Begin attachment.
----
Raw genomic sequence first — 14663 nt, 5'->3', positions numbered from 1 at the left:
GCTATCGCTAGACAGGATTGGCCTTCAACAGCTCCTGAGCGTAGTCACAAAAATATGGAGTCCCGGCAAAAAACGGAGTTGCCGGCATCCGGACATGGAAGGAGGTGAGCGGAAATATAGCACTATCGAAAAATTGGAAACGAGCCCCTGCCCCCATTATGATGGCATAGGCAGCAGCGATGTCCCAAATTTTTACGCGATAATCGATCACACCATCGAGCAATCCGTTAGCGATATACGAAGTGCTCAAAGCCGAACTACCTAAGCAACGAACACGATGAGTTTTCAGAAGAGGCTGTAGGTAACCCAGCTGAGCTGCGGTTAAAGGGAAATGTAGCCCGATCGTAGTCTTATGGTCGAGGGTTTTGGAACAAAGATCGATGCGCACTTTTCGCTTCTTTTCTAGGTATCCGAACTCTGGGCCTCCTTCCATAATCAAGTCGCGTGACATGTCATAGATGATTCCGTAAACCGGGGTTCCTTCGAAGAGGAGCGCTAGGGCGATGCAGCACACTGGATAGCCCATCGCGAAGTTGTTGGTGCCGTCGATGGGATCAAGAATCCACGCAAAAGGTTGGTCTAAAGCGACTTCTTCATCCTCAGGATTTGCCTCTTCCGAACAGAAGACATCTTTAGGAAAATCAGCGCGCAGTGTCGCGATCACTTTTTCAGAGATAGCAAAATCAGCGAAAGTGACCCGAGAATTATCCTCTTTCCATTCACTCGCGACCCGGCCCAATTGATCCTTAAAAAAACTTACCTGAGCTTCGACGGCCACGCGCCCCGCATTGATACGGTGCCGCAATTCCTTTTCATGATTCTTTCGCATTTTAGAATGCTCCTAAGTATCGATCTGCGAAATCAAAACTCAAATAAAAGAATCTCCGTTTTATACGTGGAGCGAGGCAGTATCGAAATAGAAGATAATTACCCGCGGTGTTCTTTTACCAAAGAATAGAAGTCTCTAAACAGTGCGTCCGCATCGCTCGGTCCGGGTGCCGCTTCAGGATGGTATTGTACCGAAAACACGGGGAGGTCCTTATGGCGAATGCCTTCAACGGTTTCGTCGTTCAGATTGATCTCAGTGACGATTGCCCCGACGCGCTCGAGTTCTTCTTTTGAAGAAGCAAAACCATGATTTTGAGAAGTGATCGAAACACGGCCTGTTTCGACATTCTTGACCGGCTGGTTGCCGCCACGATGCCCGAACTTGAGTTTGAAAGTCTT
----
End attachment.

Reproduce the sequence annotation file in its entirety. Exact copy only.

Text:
Raw genomic sequence first — 14663 nt, 5'->3', positions numbered from 1 at the left:
GCTATCGCTAGACAGGATTGGCCTTCAACAGCTCCTGAGCGTAGTCACAAAAATATGGAGTCCCGGCAAAAAACGGAGTTGCCGGCATCCGGACATGGAAGGAGGTGAGCGGAAATATAGCACTATCGAAAAATTGGAAACGAGCCCCTGCCCCCATTATGATGGCATAGGCAGCAGCGATGTCCCAAATTTTTACGCGATAATCGATCACACCATCGAGCAATCCGTTAGCGATATACGAAGTGCTCAAAGCCGAACTACCTAAGCAACGAACACGATGAGTTTTCAGAAGAGGCTGTAGGTAACCCAGCTGAGCTGCGGTTAAAGGGAAATGTAGCCCGATCGTAGTCTTATGGTCGAGGGTTTTGGAACAAAGATCGATGCGCACTTTTCGCTTCTTTTCTAGGTATCCGAACTCTGGGCCTCCTTCCATAATCAAGTCGCGTGACATGTCATAGATGATTCCGTAAACCGGGGTTCCTTCGAAGAGGAGCGCTAGGGCGATGCAGCACACTGGATAGCCCATCGCGAAGTTGTTGGTGCCGTCGATGGGATCAAGAATCCACGCAAAAGGTTGGTCTAAAGCGACTTCTTCATCCTCAGGATTTGCCTCTTCCGAACAGAAGACATCTTTAGGAAAATCAGCGCGCAGTGTCGCGATCACTTTTTCAGAGATAGCAAAATCAGCGAAAGTGACCCGAGAATTATCCTCTTTCCATTCACTCGCGACCCGGCCCAATTGATCCTTAAAAAAACTTACCTGAGCTTCGACGGCCACGCGCCCCGCATTGATACGGTGCCGCAATTCCTTTTCATGATTCTTTCGCATTTTAGAATGCTCCTAAGTATCGATCTGCGAAATCAAAACTCAAATAAAAGAATCTCCGTTTTATACGTGGAGCGAGGCAGTATCGAAATAGAAGATAATTACCCGCGGTGTTCTTTTACCAAAGAATAGAAGTCTCTAAACAGTGCGTCCGCATCGCTCGGTCCGGGTGCCGCTTCAGGATGGTATTGTACCGAAAACACGGGGAGGTCCTTATGGCGAATGCCTTCAACGGTTTCGTCGTTCAGATTGATCTCAGTGACGATTGCCCCGACGCGCTCGAGTTCTTCTTTTGAAGAAGCAAAACCATGATTTTGAGAAGTGATCGAAACACGGCCTGTTTCGACATTCTTGACCGGCTGGTTGCCGCCACGATGCCCGAACTTGAGTTTGAAAGTCTT